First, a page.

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Reviews - The Tree Of Life

The Tree Of Life

Reviewed By John Stakes

The Tree Of Life
The Tree Of Life
Tree of Life and Incendies

Last Sunday’s celebrations must rank amongst the best value film fest fare anywhere in the country at club or general public level. For less than the price of one copy of Cumbria Life, (and only a tad more for non-members) members could experience not only four and a half hours of world cinema (chosen by former Chair Rod Evans), sandwiched by a delightful buffet hosted by the Masonic Hall, but we were all to experience arguably the best double bill ever featured at the club.

Measured in terms of festival triumphs the 4pm screening of Terrence Malick’s 2011 Palme D’Or winner “Tree of Life” was the more celebrated of the double-bill, but Denis Villeneuve’s “Incendies” was to prove the more popular. Both films concerned the impact of parents on their offspring, but Malick took his essentially small-town tale of growing up in Waco Texas and life-skill choosing between nature and nurture as a prism for an expressionist view on the nature of life and existence itself. The result has been to divide opinion as to the film’s merits to so great an extent as to invite comparison with Kubrick’s iconic and groundbreaking “2001” at one end and to dismiss it as pretentious and overblown at the other.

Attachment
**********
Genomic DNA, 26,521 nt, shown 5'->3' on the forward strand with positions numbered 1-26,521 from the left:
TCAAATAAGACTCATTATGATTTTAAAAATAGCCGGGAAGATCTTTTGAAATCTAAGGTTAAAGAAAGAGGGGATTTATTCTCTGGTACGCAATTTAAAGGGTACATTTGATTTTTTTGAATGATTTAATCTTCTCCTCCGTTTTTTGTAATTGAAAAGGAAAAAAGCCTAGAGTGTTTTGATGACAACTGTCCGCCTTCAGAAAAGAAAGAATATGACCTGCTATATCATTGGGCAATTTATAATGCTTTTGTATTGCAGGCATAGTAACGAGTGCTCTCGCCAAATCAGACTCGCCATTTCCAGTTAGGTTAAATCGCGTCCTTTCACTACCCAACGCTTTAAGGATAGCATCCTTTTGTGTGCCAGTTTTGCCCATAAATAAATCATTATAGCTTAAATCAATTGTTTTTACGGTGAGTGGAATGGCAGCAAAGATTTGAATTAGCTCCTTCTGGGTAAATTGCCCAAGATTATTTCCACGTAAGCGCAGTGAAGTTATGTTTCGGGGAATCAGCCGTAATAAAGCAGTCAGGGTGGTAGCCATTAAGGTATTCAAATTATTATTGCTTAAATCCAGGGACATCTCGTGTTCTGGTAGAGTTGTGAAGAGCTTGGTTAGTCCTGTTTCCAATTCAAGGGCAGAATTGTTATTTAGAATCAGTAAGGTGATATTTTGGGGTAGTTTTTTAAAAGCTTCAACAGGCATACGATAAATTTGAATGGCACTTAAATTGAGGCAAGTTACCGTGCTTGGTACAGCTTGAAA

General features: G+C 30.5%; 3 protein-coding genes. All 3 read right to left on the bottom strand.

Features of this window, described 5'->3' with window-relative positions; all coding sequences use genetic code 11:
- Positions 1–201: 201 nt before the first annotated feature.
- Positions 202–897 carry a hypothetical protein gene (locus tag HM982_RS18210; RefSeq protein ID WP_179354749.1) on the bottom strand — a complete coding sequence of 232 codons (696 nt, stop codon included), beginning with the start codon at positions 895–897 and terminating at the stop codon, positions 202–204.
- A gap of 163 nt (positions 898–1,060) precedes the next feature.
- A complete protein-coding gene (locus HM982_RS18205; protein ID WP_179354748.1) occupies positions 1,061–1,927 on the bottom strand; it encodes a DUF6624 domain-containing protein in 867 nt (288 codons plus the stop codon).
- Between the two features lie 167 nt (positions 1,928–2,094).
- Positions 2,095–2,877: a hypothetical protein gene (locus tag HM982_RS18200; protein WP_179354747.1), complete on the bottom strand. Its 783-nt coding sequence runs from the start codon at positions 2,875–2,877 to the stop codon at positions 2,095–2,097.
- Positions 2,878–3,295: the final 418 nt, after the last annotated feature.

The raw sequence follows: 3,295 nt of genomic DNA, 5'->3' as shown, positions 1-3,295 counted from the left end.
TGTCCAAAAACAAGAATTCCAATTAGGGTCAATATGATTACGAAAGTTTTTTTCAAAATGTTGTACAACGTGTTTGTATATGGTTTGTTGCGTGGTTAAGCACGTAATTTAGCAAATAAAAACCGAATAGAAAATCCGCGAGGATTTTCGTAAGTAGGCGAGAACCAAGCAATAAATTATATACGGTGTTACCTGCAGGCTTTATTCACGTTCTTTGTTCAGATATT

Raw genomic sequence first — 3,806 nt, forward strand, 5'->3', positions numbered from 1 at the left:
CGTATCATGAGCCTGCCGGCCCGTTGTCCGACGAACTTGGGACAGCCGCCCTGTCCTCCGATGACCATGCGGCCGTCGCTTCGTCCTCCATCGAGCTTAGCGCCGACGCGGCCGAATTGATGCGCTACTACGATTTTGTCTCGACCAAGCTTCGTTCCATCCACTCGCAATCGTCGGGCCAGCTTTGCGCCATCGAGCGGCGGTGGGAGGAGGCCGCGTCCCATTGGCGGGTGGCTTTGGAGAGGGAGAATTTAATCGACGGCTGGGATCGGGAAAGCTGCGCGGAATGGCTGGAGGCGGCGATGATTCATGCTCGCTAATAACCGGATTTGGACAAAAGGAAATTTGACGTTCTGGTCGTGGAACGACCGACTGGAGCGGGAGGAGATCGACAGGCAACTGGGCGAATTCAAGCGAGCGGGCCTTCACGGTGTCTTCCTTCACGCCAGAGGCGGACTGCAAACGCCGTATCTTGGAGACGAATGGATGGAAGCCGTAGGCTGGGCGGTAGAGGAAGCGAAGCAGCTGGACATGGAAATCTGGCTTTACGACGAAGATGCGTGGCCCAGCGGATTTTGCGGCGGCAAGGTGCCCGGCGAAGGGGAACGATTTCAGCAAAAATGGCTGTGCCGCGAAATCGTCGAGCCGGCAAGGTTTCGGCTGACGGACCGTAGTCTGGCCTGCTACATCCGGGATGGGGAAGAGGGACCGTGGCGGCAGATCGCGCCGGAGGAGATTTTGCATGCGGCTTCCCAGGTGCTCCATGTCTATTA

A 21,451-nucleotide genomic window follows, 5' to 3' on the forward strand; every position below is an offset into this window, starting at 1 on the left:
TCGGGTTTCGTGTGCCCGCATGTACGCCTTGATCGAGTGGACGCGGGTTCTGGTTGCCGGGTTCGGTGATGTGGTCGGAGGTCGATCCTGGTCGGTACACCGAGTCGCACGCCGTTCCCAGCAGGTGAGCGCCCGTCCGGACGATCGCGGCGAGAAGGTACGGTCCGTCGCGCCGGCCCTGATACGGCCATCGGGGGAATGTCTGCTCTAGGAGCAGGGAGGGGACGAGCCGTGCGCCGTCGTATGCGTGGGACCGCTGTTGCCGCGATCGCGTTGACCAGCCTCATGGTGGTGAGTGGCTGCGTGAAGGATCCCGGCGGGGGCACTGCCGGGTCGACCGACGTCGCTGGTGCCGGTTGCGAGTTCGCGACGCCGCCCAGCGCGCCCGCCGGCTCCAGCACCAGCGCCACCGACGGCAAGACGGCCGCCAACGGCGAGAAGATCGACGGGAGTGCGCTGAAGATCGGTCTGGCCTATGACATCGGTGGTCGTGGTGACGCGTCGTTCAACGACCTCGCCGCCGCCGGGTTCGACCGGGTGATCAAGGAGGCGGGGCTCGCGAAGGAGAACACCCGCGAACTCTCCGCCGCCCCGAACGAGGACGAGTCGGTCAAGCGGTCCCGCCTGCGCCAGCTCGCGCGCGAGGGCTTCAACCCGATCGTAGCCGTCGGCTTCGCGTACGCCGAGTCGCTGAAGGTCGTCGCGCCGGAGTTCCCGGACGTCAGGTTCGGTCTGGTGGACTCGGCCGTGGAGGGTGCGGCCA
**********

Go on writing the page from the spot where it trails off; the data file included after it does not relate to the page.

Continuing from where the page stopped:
For this reviewer Mallick’s film was only a smidgeon short of a masterpiece. Had it stayed rooted in Waco it would have earned that honour. The depiction of the many difficulties faced by this Texan family and the pains of growing up were movingly caught by Mallick’s fluid camera so expertly that dialogue became almost unnecessary. The acting of all concerned, including all three boys, was of the highest order. Refreshingly, sentimentality was eschewed allowing true emotion to emerge and the raw edges to be uncomfortably exposed.

Perhaps sensing that even the most sophisticated of modern CGI would not come close to conveying the core qualities necessary to depict the origin of existence and the birth of man, Malick and his team headed by his friend Douglas Trumbull experimented (as did Kubrick) with a variety of materials including chemicals, paint, dyes, smoke, flares, lighting and high speed photography for maximum effect for the creation of the universe sequence which exploded on to the screen after the first reel.

There is no doubting the impressive technical wizardry, but the fundamental question is (and Mallick asked a lot of questions) were we any more illuminated by the experience? Perhaps the nature of existence is, in reality, incapable of no more than superficial exploration, and the concept so immense as to be beyond cinematic embracement. “Ridiculously beautiful but ridiculous” railed one critic. An ambitious, epic, an aesthetic, exploration of the meaning of life, but possibly overburdened by its own ambition when it took to the skies and its voice-over passages irritated at times. Down on the ground it was revelatory. And its overt Christian message never preached nor did it detract from the film’s powerful examination of the dynamics of this family’s life.